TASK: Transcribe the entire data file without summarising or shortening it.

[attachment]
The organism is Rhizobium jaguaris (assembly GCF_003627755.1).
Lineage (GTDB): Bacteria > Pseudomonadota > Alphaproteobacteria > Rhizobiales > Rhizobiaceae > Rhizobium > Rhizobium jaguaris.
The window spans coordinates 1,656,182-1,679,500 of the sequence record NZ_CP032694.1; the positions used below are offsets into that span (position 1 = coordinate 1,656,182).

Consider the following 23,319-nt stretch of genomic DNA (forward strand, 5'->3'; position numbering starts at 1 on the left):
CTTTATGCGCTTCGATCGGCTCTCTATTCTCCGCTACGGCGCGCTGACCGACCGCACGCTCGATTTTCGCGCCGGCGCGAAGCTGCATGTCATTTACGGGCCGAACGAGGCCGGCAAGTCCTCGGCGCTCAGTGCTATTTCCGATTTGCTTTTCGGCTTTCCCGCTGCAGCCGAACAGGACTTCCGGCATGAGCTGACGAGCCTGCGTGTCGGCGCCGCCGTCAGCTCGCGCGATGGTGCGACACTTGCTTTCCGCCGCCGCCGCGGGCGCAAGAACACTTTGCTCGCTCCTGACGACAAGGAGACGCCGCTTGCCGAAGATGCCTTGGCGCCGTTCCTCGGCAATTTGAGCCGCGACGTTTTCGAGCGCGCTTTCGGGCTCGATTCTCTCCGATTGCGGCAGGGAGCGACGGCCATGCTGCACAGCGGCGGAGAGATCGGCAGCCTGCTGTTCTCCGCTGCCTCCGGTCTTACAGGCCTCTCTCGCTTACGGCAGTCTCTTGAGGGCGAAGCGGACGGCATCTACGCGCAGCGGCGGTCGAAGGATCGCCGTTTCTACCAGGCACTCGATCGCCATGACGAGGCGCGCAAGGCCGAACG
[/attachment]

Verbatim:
The organism is Rhizobium jaguaris (assembly GCF_003627755.1).
Lineage (GTDB): Bacteria > Pseudomonadota > Alphaproteobacteria > Rhizobiales > Rhizobiaceae > Rhizobium > Rhizobium jaguaris.
The window spans coordinates 1,656,182-1,679,500 of the sequence record NZ_CP032694.1; the positions used below are offsets into that span (position 1 = coordinate 1,656,182).

Consider the following 23,319-nt stretch of genomic DNA (forward strand, 5'->3'; position numbering starts at 1 on the left):
CTTTATGCGCTTCGATCGGCTCTCTATTCTCCGCTACGGCGCGCTGACCGACCGCACGCTCGATTTTCGCGCCGGCGCGAAGCTGCATGTCATTTACGGGCCGAACGAGGCCGGCAAGTCCTCGGCGCTCAGTGCTATTTCCGATTTGCTTTTCGGCTTTCCCGCTGCAGCCGAACAGGACTTCCGGCATGAGCTGACGAGCCTGCGTGTCGGCGCCGCCGTCAGCTCGCGCGATGGTGCGACACTTGCTTTCCGCCGCCGCCGCGGGCGCAAGAACACTTTGCTCGCTCCTGACGACAAGGAGACGCCGCTTGCCGAAGATGCCTTGGCGCCGTTCCTCGGCAATTTGAGCCGCGACGTTTTCGAGCGCGCTTTCGGGCTCGATTCTCTCCGATTGCGGCAGGGAGCGACGGCCATGCTGCACAGCGGCGGAGAGATCGGCAGCCTGCTGTTCTCCGCTGCCTCCGGTCTTACAGGCCTCTCTCGCTTACGGCAGTCTCTTGAGGGCGAAGCGGACGGCATCTACGCGCAGCGGCGGTCGAAGGATCGCCGTTTCTACCAGGCACTCGATCGCCATGACGAGGCGCGCAAGGCCGAACG